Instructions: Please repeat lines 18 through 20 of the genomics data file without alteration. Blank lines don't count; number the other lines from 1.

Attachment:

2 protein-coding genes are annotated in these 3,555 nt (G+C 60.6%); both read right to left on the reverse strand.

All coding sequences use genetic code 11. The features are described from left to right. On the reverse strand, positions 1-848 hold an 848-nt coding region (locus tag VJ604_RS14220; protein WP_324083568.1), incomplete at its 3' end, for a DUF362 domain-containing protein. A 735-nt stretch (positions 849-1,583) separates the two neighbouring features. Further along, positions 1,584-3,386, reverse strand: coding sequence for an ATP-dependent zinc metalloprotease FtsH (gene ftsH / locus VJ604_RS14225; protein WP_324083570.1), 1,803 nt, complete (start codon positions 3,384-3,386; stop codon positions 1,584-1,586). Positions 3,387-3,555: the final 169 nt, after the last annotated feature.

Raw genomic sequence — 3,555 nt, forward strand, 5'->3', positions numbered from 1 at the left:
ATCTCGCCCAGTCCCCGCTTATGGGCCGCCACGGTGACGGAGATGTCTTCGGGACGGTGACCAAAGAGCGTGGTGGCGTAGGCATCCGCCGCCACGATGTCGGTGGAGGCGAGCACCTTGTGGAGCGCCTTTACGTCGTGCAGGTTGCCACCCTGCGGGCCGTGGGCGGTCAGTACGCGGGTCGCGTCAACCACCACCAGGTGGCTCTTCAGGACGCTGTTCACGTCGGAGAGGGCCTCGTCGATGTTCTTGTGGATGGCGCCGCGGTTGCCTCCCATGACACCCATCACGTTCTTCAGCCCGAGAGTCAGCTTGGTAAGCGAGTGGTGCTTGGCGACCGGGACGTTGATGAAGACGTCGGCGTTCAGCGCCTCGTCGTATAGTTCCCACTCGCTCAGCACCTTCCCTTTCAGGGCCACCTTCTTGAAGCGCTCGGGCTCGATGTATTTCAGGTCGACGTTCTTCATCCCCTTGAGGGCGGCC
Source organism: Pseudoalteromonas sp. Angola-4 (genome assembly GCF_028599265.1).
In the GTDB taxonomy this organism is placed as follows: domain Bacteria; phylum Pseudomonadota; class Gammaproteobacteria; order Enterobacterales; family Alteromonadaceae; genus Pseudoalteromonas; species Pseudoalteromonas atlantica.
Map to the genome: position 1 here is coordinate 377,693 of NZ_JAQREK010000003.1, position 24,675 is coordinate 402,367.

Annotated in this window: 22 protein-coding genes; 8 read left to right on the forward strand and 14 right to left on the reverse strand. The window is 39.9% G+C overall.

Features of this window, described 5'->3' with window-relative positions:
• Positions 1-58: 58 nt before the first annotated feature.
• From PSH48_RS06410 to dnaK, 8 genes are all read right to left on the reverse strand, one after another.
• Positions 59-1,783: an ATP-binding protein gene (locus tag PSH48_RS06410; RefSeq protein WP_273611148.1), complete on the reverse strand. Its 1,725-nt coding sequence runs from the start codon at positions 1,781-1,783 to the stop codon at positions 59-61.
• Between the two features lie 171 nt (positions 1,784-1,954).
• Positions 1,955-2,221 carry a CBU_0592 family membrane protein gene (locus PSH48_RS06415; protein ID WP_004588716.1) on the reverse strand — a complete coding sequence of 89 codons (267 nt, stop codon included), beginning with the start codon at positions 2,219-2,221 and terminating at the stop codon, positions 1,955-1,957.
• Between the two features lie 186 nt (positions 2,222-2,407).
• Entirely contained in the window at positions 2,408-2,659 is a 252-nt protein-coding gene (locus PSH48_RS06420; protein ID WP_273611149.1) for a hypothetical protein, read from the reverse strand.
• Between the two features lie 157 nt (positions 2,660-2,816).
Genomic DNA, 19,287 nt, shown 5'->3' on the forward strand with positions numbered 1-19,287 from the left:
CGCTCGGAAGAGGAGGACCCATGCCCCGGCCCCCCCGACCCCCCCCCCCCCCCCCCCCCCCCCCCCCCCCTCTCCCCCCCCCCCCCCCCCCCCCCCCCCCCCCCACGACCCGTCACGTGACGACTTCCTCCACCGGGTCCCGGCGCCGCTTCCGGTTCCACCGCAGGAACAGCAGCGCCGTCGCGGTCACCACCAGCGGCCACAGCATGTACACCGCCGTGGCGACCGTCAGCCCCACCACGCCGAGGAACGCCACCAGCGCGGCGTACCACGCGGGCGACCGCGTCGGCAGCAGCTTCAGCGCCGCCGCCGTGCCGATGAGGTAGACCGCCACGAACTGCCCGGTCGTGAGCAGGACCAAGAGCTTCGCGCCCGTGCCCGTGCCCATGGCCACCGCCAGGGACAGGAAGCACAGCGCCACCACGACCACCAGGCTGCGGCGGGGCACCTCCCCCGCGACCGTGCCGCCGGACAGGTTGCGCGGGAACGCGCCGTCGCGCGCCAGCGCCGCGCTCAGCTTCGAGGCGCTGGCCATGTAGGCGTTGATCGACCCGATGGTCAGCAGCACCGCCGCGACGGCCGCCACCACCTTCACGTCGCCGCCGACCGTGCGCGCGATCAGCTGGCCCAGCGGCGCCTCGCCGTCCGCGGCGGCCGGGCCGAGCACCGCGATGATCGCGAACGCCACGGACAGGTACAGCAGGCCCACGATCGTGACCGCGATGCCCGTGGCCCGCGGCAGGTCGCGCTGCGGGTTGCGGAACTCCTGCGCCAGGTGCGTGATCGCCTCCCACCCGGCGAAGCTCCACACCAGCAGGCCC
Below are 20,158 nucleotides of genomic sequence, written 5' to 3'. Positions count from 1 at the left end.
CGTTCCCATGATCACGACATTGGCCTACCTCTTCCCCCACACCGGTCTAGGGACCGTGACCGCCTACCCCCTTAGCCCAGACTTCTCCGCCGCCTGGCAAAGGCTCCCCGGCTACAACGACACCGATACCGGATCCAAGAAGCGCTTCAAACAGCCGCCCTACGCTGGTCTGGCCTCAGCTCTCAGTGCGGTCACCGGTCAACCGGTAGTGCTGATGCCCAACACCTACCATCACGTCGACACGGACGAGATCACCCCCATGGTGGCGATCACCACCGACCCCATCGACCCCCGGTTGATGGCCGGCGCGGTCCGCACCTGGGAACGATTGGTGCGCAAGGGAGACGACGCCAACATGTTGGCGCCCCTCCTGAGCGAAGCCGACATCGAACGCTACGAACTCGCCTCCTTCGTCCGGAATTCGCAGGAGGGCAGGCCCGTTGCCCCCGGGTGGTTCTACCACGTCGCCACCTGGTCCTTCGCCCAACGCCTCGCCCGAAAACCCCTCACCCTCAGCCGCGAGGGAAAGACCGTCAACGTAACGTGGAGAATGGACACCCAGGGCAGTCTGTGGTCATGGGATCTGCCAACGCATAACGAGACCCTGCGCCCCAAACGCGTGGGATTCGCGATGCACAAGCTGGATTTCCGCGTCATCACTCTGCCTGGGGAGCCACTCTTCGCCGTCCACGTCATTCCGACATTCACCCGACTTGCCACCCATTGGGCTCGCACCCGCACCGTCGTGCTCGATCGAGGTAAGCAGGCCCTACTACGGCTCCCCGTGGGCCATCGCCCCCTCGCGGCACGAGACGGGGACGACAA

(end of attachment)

Genomic DNA, 19,287 nt, shown 5'->3' on the forward strand with positions numbered 1-19,287 from the left:
CGCTCGGAAGAGGAGGACCCATGCCCCGGCCCCCCCGACCCCCCCCCCCCCCCCCCCCCCCCCCCCCCCCTCTCCCCCCCCCCCCCCCCCCCCCCCCCCCCCCCACGACCCGTCACGTGACGACTTCCTCCACCGGGTCCCGGCGCCGCTTCCGGTTCCACCGCAGGAACAGCAGCGCCGTCGCGGTCACCACCAGCGGCCACAGCATGTACACCGCCGTGGCGACCGTCAGCCCCACCACGCCGAGGAACGCCACCAGCGCGGCGTACCACGCGGGCGACCGCGTCGGCAGCAGCTTCAGCGCCGCCGCCGTGCCGATGAGGTAGACCGCCACGAACTGCCCGGTCGTGAGCAGGACCAAGAGCTTCGCGCCCGTGCCCGTGCCCATGGCCACCGCCAGGGACAGGAAGCACAGCGCCACCACGACCACCAGGCTGCGGCGGGGCACCTCCCCCGCGACCGTGCCGCCGGACAGGTTGCGCGGGAACGCGCCGTCGCGCGCCAGCGCCGCGCTCAGCTTCGAGGCGCTGGCCATGTAGGCGTTGATCGACCCGATGGTCAGCAGCACCGCCGCGACGGCCGCCACCACCTTCACGTCGCCGCCGACCGTGCGCGCGATCAGCTGGCCCAGCGGCGCCTCGCCGTCCGCGGCGGCCGGGCCGAGCACCGCGATGATCGCGAACGCCACGGACAGGTACAGCAGGCCCACGATCGTGACCGCGATGCCCGTGGCCCGCGGCAGGTCGCGCTGCGGGTTGCGGAACTCCTGCGCCAGGTGCGTGATCGCCTCCCACCCGGCGAAGCTCCACACCAGCAGGCCC
Below are 20,158 nucleotides of genomic sequence, written 5' to 3'. Positions count from 1 at the left end.